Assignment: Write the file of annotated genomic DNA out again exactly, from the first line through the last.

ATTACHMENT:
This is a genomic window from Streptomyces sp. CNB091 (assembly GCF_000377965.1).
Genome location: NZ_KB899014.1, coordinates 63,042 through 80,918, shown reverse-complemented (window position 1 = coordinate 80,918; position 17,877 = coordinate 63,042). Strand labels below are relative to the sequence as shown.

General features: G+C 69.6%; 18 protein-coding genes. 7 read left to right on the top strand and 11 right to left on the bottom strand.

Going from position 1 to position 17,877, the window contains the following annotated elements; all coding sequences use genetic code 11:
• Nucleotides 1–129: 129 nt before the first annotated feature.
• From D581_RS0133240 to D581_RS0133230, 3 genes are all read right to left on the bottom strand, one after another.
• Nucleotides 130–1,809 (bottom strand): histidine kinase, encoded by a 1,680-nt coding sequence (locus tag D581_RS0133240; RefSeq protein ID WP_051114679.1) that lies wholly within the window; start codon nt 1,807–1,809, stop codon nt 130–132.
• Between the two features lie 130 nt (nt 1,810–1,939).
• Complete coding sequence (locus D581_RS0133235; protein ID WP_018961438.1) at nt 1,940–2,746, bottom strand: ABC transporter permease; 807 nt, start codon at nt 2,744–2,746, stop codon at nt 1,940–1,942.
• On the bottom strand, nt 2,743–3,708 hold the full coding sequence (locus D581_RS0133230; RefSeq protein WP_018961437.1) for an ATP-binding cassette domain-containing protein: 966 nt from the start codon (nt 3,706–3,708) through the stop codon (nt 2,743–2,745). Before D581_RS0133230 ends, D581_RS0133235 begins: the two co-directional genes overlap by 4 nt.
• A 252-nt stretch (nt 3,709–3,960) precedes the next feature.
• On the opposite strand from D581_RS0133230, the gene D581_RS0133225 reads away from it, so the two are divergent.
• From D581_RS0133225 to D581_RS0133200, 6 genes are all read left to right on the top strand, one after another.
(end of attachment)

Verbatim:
This is a genomic window from Streptomyces sp. CNB091 (assembly GCF_000377965.1).
Genome location: NZ_KB899014.1, coordinates 63,042 through 80,918, shown reverse-complemented (window position 1 = coordinate 80,918; position 17,877 = coordinate 63,042). Strand labels below are relative to the sequence as shown.

General features: G+C 69.6%; 18 protein-coding genes. 7 read left to right on the top strand and 11 right to left on the bottom strand.

Going from position 1 to position 17,877, the window contains the following annotated elements; all coding sequences use genetic code 11:
• Nucleotides 1–129: 129 nt before the first annotated feature.
• From D581_RS0133240 to D581_RS0133230, 3 genes are all read right to left on the bottom strand, one after another.
• Nucleotides 130–1,809 (bottom strand): histidine kinase, encoded by a 1,680-nt coding sequence (locus tag D581_RS0133240; RefSeq protein ID WP_051114679.1) that lies wholly within the window; start codon nt 1,807–1,809, stop codon nt 130–132.
• Between the two features lie 130 nt (nt 1,810–1,939).
• Complete coding sequence (locus D581_RS0133235; protein ID WP_018961438.1) at nt 1,940–2,746, bottom strand: ABC transporter permease; 807 nt, start codon at nt 2,744–2,746, stop codon at nt 1,940–1,942.
• On the bottom strand, nt 2,743–3,708 hold the full coding sequence (locus D581_RS0133230; RefSeq protein WP_018961437.1) for an ATP-binding cassette domain-containing protein: 966 nt from the start codon (nt 3,706–3,708) through the stop codon (nt 2,743–2,745). Before D581_RS0133230 ends, D581_RS0133235 begins: the two co-directional genes overlap by 4 nt.
• A 252-nt stretch (nt 3,709–3,960) precedes the next feature.
• On the opposite strand from D581_RS0133230, the gene D581_RS0133225 reads away from it, so the two are divergent.
• From D581_RS0133225 to D581_RS0133200, 6 genes are all read left to right on the top strand, one after another.